The blog was originally posted on https://ideasforlife.blog.
Mindfulness has been largely appropriated by the Western cult of the individual and science-led therapeutic interventions. The concern is that mindfulness acts as a kind of opiate of the people that helps you cope with the stresses of modern life, while leaving the causes – extreme individualism – untouched. However, the question asked in my previous blog was ‘is mindfulness an inherently quietist activity?’ If it is then no amount of mindfulness will help to bring about social change.
There seems to be two approaches to responding to this question. One starts from what might be called our natural social being and works inwards to meditation. The other starts the other way round. Ronald Purser takes the first course. In McMindfulness he argues for what he calls social mindfulness. “Revolutionary mindfulness neither fetishizes the present moment nor dispenses with judgement,” he writes. “Rather, it embraces the past and the future in conscious pursuit of social change.” He makes the point that liberation is a ‘systemic process’ that cannot ‘rely on individual methods’. Mindfulness, in Purser’s sense, means ‘combining resistance with meditative practices’. The problem with this position is that does not answer our question as to whether mindfulness in itself is or is not an inherently quietist activity. But then he begins to hint at an answer to that question when her argues that mindfulness is ‘sometimes a solitary process, it isn’t a retreat from the outside world’. And he adds: “Instead, it can deepen our sense of connection, provided we see beyond clinging to the illusory separateness of the self…Truly revolutionary mindfulness is non-dual: it’s transformative strength is undivided, owned by no-one. By harnessing this together, we can seek the liberation of all sentient beings.”
This is strong stuff and may be it is asking mindfulness to do too much of the heavy-lifting. But he does point to one of the most important aspects of the practice that harks back to Buddhism and engages with the nature of the self. According to Buddhism the self doesn’t exist and the idea that it does is an illusion or a construct. And once you have banished the self, then it’s a short step to transcending the self and ‘if you transcend the perspective of the self, any self, and view things from nowhere in particular essence disappears, along with the feelings that created it in the first place’, writes Robert Wright in Why Buddhism is True. He borrows the term from the American philosopher Thomas Nagel who explores the question of objective morality in The View from Nowhere for a non-Buddhist perspective.
Individualism is transformed into individuation which unites the particular and the no-where. There are echoes of this in the work of Carl Jung as he writes about the union of the conscious and unconscious. “I have therefore called the union of opposites the ‘transcendent function’,” he writes in The Archetypes and the Collective Unconscious.
Stephen Batchelor in Buddhism Without Beliefs is less radical than Purser but he is equally adamant about the transformative power of mindfulness or, as he prefers to call it, dharma practice. Starting from the opposite direction from Purser – that is from the inner world – Batchelor then moves to the outer. For him dharma practice cannot be separated from its embedded culture. He writes: “A culture of awakening cannot exist independently of the specific social, religious, artistic, and ethnic culture in which it is embedded.” For him dharma practice in itself and properly understood is far from being neutral. Instead, community ‘is the living link between individuation and social engagement’. In a way, then, Batchelor and Purser, coming from opposite directions, seem to meet in the middle with the rise of social mindfulness, which is far from the sort of quietism represented by Western mindfulness as it is subsumed into the cult of the individual.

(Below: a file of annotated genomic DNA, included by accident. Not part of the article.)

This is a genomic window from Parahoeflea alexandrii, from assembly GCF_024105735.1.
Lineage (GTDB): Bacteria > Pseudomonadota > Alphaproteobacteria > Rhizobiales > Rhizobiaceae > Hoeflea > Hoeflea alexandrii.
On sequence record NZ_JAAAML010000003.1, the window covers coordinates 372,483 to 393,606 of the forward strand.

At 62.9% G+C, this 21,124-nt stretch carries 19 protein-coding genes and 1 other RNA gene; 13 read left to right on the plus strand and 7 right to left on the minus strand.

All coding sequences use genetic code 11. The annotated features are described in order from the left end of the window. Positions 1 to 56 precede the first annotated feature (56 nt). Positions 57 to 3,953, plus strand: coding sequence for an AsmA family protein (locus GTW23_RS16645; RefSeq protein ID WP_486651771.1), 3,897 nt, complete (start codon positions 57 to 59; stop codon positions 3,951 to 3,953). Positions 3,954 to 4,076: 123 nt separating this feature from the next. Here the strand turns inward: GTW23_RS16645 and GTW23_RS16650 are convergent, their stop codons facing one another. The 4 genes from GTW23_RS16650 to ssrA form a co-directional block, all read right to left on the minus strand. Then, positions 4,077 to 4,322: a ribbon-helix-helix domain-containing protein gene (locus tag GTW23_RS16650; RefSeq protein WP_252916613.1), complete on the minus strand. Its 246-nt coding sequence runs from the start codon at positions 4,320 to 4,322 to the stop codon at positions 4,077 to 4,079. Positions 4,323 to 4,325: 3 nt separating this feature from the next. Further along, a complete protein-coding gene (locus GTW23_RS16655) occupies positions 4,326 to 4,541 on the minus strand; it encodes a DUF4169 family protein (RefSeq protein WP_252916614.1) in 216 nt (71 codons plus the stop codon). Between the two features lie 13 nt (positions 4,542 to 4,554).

But how could social mindfulness play out in and change the foundations of individualism? One way would be to massively increase training in mindfulness so that there is a ‘sustained uplift in the average level of mindfulness across the UK population as a whole’, writes Dan Nixon in his paper The value of awareness: Could mindfulness underpin a more adaptable and sustainable economy? One of Nixon’s arguments suggest that an ‘increase in the aggregate level of mindfulness…would likely lead to a less impulsive consumption’ leading to a ‘lower long-run rate of consumption growth’ and therefore a more sustainable and human-centred economy’. A similar point is made by Batchelor when he writes that mindfulness might help to ‘create a framework or a structure in which we can move forward in ways that are not in the service of commodification but in the service of human well-being, and human sanity’.
In Compass’s new paper Political Mindfulness Mike Rustin suggests another way that we can create social mindfulness at a local level. In Living with Uncertainties he writes of the importance of ‘reflective spaces for both individuals and institutions and broader conceptions of mindfulness’. This an intriguing suggestion because it raises the possibility that the democracy democracies that started in Salisbury and spread to Oxford and Southampton, provide just such ‘reflective spaces’. But that is something that my next article will investigate together with the idea of communities of resistance. For now we have just begun to see how mindfulness can help to generate social change, which if true means that, at the very least, it is not inherently quietist.
Dickie Bellringer is a retired journalist and co-founder of Salisbury Democracy Café and Salisbury Democracy Alliance, which campaigns for deliberative democracy and the creation of a Citizens’ Jury in the city.’ He blogs at https://ideasforlife.blog/.